In practice, the mechanics of prisoners stealing and hiding contraband or becoming disgruntled by the rehabilitation process is obfuscated by the game’s clunky UI. Fights will break out, but they feel rather more the result of your vague and crappy decision making than the outcome of some clever game systems interacting with one another. In a future update, prisoners will be able to concoct elaborate escape plans by stealing tools and digging tunnels (currently they’ll make a break for an open exit, should they spy one) but right now, their frantically paddling cleverness is hidden somewhere beneath the game’s surface, like tiny AI duck-feet.
There are more basic problems too, such as the confusing way in which foundations are laid, resulting in walls where you don’t want them and — far more concerning in a prison builder — lacks of walls where you absolutely do not want a lack of walls. You can learn the intricacies of the unpolished UI and navigate around the oddness, but swathes of Prison Architect feel (and still are, let’s always keep in mind that this is an alpha) placeholder by their nature. Objects still get stuck in doors, workers brick themselves up inside new buildings like they’re in a Jonathan Creek murder mystery, an entire branch of the bureaucracy tech tree does nothing.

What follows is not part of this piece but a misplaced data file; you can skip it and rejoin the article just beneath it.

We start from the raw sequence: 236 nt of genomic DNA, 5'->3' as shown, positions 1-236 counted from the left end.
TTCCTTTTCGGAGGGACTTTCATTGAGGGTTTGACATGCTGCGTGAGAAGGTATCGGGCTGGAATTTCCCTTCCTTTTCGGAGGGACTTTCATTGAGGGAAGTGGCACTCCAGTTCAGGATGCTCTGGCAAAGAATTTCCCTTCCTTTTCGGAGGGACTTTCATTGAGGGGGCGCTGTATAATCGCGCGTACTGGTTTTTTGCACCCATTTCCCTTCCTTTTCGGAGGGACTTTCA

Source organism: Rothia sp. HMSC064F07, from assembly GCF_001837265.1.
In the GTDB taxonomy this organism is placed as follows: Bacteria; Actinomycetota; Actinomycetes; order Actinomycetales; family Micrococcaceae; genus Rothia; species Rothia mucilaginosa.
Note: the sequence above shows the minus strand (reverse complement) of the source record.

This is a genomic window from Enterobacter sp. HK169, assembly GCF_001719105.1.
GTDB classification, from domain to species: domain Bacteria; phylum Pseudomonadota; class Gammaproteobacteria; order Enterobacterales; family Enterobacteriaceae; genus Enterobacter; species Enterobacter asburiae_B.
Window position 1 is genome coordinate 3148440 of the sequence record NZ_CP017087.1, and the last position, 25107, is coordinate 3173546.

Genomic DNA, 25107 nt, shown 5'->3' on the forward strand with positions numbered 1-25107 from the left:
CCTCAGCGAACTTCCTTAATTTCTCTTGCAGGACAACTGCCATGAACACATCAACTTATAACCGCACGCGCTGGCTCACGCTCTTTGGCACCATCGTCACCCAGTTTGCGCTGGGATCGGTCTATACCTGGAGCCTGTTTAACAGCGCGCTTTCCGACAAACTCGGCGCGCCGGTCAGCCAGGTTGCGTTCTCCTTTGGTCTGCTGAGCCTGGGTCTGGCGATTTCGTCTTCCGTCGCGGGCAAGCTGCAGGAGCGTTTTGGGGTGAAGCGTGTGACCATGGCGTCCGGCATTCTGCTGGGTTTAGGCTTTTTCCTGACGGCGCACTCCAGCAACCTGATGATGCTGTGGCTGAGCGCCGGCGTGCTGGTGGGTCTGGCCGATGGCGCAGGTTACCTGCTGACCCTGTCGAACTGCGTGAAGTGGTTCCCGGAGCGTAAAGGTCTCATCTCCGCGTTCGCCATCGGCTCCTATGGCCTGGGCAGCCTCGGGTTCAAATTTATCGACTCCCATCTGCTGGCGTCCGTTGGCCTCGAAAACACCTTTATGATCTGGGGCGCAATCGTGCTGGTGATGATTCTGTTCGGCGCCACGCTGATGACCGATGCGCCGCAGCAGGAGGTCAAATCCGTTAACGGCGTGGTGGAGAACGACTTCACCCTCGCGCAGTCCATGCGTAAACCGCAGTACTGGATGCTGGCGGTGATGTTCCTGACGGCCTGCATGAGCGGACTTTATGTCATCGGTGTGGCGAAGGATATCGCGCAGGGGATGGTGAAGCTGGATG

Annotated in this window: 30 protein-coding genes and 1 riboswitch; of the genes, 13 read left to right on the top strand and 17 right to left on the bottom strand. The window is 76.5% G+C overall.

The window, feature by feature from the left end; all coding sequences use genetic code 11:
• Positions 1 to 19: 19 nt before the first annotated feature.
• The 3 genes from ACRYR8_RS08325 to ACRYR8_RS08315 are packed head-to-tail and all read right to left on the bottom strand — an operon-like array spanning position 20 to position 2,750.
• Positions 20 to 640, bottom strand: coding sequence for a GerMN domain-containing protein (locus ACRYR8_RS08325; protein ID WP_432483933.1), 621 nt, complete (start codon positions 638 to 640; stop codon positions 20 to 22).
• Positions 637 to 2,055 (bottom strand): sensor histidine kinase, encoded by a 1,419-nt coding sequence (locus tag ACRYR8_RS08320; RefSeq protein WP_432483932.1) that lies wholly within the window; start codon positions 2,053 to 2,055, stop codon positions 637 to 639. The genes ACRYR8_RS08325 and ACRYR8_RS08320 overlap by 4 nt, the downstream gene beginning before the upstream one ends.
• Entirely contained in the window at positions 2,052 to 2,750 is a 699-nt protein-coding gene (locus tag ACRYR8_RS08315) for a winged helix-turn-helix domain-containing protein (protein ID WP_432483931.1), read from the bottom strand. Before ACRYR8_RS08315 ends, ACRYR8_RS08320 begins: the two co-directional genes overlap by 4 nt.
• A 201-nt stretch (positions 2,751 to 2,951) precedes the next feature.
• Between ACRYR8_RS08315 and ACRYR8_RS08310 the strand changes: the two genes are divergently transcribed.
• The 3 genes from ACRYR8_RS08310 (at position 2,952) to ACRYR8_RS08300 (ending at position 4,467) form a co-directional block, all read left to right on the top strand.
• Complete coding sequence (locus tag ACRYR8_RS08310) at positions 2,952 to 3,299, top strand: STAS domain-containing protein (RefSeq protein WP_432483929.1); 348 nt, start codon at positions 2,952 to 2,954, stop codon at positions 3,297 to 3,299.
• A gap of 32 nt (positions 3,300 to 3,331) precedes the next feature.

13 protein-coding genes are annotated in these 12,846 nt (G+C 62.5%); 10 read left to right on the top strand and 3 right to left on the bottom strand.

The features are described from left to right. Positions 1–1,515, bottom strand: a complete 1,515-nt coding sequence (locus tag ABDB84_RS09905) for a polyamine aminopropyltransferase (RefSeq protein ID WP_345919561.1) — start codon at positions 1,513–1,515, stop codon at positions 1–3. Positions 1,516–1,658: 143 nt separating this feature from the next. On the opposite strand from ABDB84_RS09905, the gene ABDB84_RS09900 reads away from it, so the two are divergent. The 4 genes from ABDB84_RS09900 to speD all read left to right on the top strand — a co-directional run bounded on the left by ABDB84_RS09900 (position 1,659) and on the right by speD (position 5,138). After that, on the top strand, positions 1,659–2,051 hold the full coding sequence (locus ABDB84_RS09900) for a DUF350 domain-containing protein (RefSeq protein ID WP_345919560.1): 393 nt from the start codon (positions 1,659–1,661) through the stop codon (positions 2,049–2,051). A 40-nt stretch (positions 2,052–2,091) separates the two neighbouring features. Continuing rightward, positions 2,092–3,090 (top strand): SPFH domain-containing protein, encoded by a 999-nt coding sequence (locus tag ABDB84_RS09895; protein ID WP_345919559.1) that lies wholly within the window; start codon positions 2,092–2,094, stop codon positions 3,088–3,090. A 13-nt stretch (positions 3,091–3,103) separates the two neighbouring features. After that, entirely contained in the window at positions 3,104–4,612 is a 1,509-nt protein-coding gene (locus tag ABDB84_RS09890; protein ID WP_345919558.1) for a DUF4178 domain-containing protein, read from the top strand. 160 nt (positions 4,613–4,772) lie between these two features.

That’s sort of the point, however. Introversion are more than aware of the embryonic state of their game, and there’s a clear caveat on the Steam store page explaining that Prison Architect isn’t finished. The idea is that you either report bugs to Introversion to help out with development of the next update, or patiently wait for a subsequent, improved and expanded version of the game to release. If you’re undecided, it’s important that you understand your role before you hand over your cash. With Prison Architect you’re a tester, not a consumer. A taster, not a diner. Prison Architect is unfinished, raw and difficult to swallow, like a hunk of uncooked prison cafeteria turnip.
If you’re the kind of person who would move into a house while it’s still being built because the process of constructing floorboards so fascinates you, then maybe the Prison Architect alpha is for you. New versions come thick and fast, overhauling the game, gutting features, adding new ones, knocking it down and rebuilding it so regularly that Prison Architect often oscillates between Frankensteinian mess and the rudiments of a proto-Theme Park quality prison builder. Catch it on a good build and Introversion’s ideas and goals will ring clear, encounter it on a off-day and you’ll struggle to see past UI bugs, wonky prisoner behaviours and unfinished or unstarted game mechanics.
Introversion are not shy about advertising Prison Architect’s in-progress state however, and their promise to you is that you are directly funding the ongoing development of the game with your purchase, in exchange for monthly updates and, eventually, a copy of the finished game. If you’re opening your wallet with a view to grappling with the alpha you’re agreeing to come along for a rough ride, to sit in the kitchen while your dinner’s being made. Depending on how you play and appreciate games, their development is often not an enjoyable process to be involved in. At best, you’ll endure a deflating parade of bugs and design-holes on the way to receiving the full game. At worst, seeing Prison Architect without its make-up on will erode your eventual enjoyment of the final product.
Prison Architect is available to purchase at Introversion’s website, as well as on Steam. It’s priced from £19.99. Also, why the heckins are we reviewing unfinished games? Here’s why!